So it is the 1950s and for the United States the Cold War has been humming along fairly nicely, both the United States and the Union of Soviet Socialist Republics are building an expanding collection of nuclear weapons, the first hydrogen bomb tests went well, but for the U.S. your government is running into a problem, the citizens are simply not accepting the awesome potential of atomic energy, and specifically atomic weapons, to remake the world into a better, more amazing place. Instead they keep gripping about the possibility of utter devastation due to a potential nuclear exchange between the U.S. and the U.S.S.R. So it was decided to put on a series of demonstrations of the fantastic peaceful applications for atomic weapons, mainly in the field of “massive construction projects involving making huge holes suddenly appear in the ground.” Hence the creation of Operation Plowshare, a major U.S. initiative to develop a series of projects to improve America through the use of controlled peaceful nuclear explosions.
An example of an Operation Plowshare sub-project is the idea above, Project Chariot, a plan to use five carefully timed atomic blasts to create a brand new harbor in Alaska for use in trade and settlement. Concerns about radioactive contamination and environmental damage did not deter this program, what did derail the plan was first concerns that setting of five nuclear weapons in close proximity to each other might be harmful to the local Alaskan native populations living nearby. More critically though was the problem of cost, building this shiny new harbor would be expensive and the region in Alaska did not really need a new nuclear created harbor. Most of the ideas considered were not actually tried, such as using atomic weapons to dig channels between underground aquifers in Arizona, or leveling off mountain tops in California for road construction, or my personal favorite, using multiple nuclear weapons to dig a huge trench for a new highway project.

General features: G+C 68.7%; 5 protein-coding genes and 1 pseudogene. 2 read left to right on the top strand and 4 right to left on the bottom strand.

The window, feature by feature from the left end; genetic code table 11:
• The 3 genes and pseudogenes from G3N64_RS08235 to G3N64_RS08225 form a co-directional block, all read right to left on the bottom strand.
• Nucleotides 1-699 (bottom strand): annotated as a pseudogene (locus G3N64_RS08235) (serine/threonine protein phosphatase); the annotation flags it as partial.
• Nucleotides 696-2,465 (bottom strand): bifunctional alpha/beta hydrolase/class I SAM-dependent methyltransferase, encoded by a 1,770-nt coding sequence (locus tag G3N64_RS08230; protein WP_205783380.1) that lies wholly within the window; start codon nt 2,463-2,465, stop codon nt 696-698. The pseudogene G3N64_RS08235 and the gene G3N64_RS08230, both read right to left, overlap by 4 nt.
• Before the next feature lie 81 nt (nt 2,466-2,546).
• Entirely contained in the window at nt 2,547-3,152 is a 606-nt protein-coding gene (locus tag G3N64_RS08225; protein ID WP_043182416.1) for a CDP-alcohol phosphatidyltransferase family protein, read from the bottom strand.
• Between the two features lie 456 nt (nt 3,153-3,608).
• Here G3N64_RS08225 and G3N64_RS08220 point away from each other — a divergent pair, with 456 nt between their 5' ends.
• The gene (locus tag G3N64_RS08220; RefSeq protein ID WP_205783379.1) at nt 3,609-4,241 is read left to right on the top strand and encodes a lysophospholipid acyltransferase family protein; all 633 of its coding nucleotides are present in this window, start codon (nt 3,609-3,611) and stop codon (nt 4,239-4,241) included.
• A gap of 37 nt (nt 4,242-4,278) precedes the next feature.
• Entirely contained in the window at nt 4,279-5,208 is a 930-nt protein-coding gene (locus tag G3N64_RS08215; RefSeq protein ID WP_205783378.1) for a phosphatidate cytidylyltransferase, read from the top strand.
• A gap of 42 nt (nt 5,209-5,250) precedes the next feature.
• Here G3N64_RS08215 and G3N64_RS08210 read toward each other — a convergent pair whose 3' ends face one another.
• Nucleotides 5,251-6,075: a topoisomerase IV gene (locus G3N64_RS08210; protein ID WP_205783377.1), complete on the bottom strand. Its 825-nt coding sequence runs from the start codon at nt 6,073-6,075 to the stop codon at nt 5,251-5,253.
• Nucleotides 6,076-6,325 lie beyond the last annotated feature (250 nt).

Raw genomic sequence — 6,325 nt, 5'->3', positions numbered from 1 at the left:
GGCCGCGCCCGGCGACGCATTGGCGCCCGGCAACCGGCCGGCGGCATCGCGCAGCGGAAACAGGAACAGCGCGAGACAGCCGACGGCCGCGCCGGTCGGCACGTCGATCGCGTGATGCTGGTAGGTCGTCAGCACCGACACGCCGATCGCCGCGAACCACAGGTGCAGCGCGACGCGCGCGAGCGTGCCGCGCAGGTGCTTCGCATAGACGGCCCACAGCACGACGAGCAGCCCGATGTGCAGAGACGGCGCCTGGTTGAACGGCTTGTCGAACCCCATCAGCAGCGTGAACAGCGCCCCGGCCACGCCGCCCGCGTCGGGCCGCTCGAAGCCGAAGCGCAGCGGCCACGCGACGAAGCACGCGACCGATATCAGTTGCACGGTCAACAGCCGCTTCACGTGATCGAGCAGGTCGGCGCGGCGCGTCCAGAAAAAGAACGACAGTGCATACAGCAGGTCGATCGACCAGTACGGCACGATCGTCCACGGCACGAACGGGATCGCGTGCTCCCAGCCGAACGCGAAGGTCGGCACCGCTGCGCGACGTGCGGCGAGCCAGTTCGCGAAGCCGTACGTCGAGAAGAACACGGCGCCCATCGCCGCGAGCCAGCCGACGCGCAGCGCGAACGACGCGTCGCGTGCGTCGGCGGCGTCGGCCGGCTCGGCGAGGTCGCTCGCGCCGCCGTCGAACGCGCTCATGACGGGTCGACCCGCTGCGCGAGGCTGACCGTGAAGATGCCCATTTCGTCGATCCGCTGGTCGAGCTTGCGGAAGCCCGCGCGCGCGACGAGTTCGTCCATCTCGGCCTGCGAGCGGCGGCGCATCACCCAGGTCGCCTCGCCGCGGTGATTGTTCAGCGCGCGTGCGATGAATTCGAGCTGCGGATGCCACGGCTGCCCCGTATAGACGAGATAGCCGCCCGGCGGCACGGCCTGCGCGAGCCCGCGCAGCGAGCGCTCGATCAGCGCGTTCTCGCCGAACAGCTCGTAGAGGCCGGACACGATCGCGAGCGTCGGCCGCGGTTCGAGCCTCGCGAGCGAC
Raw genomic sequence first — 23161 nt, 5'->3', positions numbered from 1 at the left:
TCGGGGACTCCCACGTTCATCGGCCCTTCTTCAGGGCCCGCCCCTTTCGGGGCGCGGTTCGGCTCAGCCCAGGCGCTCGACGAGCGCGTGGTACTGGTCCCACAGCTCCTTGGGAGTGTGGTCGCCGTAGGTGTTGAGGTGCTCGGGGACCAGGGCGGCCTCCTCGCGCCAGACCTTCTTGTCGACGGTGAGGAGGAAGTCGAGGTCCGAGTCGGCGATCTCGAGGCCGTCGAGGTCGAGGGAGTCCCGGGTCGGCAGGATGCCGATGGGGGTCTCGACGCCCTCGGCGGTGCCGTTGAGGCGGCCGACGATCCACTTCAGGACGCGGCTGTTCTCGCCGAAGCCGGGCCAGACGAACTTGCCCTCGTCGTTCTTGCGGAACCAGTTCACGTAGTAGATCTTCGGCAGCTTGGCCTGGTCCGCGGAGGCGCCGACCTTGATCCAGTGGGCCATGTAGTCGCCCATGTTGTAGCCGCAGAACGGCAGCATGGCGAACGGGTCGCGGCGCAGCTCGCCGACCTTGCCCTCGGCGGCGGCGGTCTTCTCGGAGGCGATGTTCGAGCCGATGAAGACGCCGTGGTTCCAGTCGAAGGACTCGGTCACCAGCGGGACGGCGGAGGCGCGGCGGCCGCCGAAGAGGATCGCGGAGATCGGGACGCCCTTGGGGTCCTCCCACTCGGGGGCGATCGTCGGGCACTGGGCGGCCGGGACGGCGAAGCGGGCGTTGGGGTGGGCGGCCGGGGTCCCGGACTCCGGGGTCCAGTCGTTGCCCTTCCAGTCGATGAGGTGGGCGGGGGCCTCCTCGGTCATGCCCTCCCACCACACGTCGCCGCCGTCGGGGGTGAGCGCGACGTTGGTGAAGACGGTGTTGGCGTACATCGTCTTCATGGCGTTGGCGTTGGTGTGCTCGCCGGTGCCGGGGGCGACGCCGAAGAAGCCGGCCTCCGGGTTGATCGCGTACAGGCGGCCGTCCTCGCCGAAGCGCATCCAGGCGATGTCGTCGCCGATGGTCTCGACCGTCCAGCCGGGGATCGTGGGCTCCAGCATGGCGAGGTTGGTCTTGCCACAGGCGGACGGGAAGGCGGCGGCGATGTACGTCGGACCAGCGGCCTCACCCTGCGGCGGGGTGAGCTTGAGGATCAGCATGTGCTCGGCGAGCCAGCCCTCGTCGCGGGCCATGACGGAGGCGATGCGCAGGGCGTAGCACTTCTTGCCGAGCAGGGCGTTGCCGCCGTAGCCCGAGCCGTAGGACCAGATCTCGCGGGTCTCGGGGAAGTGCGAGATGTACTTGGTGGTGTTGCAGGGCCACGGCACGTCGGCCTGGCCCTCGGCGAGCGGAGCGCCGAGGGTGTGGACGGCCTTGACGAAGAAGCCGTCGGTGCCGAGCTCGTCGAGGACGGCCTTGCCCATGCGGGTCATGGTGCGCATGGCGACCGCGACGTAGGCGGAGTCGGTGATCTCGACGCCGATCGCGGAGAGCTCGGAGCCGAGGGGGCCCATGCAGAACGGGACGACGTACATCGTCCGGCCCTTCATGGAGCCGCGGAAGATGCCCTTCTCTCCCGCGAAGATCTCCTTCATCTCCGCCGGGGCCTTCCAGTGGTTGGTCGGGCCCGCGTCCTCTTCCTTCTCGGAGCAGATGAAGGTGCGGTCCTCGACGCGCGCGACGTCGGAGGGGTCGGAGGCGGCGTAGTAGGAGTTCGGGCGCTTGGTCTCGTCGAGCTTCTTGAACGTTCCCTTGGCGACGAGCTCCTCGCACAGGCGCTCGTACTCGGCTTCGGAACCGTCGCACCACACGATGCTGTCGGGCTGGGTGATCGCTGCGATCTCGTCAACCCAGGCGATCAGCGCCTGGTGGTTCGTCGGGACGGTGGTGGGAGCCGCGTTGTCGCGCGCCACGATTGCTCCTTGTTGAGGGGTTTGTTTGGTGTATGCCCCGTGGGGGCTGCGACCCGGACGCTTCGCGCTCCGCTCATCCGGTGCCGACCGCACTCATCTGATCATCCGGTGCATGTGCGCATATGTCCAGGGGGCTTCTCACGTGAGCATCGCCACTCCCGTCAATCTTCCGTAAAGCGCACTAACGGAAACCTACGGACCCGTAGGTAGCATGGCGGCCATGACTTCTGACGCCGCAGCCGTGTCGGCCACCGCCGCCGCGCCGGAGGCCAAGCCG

However Project Gnome was implemented, a nuclear blast in New Mexico in 1961 aimed at the idea of detonating the weapon inside a huge salt dome. The plan was the melted salt would retain a great deal of heat from the blast, allowing water to be bumped into the cavity, heated, and steam produced. This in turn could be used to produce electrical energy from a constructed power plant on-site. Ideally the system would provide a steady and regular source of extremely low-cost energy and the success could be duplicated in other eligible areas of the country.
The actual plan did not work out as well as hoped, when the weapon was detonated it failed to seal the shaft that had been dug down to get the weapon in position and cracks in the surface from the blast, along with the open shaft, vented radioactive steam into the atmosphere. This turned off the U.S. population to the idea, although a year later a team sent down to check on the results of the blast confirmed the salt was still hot enough for use in steam production. The idea though was abandoned, as was Operation Plowshare as a concept by 1977 after numerous additional test blasts to play with other ideas. (Including an alternative to fracking as a means of natural gas production – rock shattered by water or rock shattered by the power of the ATOM! What sounds cooler?)